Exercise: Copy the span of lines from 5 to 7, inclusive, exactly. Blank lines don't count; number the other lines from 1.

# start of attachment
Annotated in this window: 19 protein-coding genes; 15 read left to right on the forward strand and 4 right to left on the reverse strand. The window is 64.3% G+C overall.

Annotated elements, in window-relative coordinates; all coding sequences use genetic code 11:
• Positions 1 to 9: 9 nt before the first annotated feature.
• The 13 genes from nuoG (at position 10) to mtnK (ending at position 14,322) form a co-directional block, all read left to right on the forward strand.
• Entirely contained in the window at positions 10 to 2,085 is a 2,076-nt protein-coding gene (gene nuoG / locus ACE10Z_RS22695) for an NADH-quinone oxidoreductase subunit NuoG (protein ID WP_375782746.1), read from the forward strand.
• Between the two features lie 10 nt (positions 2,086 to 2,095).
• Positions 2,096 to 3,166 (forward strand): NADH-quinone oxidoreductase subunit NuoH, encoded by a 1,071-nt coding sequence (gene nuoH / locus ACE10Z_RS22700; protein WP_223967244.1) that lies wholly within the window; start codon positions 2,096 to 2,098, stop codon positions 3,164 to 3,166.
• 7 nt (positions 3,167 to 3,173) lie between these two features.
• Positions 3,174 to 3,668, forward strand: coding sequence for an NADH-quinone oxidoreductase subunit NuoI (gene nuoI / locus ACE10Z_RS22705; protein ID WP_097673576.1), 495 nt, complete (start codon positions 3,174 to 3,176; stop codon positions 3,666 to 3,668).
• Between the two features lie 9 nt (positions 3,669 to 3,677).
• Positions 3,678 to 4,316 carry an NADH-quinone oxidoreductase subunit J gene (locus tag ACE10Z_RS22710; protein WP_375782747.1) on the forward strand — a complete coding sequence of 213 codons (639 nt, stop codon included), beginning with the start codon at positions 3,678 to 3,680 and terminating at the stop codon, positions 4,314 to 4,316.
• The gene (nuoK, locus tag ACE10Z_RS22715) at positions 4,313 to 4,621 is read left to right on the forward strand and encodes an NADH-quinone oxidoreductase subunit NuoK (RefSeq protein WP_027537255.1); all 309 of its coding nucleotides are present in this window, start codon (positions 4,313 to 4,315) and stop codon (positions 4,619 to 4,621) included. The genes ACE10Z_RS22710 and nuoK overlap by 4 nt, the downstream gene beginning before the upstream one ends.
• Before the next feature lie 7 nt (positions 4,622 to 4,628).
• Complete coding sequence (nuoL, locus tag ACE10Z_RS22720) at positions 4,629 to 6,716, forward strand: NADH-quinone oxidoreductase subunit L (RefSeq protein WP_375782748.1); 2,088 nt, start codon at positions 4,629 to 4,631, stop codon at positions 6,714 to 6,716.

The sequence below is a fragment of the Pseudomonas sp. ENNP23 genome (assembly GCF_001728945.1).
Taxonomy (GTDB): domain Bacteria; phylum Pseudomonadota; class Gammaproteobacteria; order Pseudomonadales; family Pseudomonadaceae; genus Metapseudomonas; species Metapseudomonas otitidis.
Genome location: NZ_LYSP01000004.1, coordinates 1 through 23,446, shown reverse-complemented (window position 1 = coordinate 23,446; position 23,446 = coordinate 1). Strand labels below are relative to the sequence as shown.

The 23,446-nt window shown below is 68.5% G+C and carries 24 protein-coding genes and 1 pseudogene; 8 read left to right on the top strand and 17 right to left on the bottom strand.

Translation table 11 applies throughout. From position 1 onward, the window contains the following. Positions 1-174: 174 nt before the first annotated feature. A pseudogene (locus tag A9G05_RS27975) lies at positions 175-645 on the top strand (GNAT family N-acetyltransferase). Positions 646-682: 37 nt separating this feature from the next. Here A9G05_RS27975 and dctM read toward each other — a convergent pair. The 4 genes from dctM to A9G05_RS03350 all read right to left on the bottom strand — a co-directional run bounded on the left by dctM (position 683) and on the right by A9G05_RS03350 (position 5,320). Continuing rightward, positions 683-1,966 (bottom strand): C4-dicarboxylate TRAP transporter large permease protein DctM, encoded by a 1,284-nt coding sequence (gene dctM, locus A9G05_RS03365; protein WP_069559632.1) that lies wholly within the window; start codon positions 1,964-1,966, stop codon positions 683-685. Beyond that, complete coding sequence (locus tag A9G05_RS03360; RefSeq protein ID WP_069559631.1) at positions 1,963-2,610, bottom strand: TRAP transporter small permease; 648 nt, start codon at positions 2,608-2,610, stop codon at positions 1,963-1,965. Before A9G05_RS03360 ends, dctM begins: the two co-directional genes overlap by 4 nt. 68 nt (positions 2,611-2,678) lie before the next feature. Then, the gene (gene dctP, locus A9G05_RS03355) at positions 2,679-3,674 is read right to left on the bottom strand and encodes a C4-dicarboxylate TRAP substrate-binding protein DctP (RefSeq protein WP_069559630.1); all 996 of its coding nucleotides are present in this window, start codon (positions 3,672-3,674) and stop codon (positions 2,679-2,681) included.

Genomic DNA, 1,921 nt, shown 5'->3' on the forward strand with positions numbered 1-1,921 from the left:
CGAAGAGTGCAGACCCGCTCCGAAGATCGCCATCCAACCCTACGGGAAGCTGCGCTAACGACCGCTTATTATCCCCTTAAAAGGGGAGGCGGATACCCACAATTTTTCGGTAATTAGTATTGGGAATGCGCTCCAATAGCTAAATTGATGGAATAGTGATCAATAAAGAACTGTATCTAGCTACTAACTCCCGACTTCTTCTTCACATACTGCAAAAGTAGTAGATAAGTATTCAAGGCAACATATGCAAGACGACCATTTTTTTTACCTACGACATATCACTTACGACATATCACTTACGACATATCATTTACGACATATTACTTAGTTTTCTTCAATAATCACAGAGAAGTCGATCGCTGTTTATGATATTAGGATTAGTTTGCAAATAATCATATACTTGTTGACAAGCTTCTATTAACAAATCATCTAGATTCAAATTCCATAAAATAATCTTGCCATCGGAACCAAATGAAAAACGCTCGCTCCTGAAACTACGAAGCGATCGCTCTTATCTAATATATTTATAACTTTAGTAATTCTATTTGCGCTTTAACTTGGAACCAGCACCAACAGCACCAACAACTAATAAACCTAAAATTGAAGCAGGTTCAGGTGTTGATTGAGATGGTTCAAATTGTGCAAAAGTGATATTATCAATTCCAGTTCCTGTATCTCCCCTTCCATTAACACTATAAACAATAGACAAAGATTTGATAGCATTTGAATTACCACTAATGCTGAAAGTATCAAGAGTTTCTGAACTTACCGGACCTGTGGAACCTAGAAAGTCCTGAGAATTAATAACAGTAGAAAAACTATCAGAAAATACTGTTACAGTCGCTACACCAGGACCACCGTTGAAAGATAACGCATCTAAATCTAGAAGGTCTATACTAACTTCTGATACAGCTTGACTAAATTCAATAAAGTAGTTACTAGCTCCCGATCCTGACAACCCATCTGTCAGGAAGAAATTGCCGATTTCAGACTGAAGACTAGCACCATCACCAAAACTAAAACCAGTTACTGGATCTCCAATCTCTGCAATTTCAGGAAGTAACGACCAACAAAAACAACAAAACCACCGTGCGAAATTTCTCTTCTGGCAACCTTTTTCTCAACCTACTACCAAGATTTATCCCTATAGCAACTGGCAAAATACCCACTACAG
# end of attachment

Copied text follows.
• Entirely contained in the window at positions 10 to 2,085 is a 2,076-nt protein-coding gene (gene nuoG / locus ACE10Z_RS22695) for an NADH-quinone oxidoreductase subunit NuoG (protein ID WP_375782746.1), read from the forward strand.
• Between the two features lie 10 nt (positions 2,086 to 2,095).
• Positions 2,096 to 3,166 (forward strand): NADH-quinone oxidoreductase subunit NuoH, encoded by a 1,071-nt coding sequence (gene nuoH / locus ACE10Z_RS22700; protein WP_223967244.1) that lies wholly within the window; start codon positions 2,096 to 2,098, stop codon positions 3,164 to 3,166.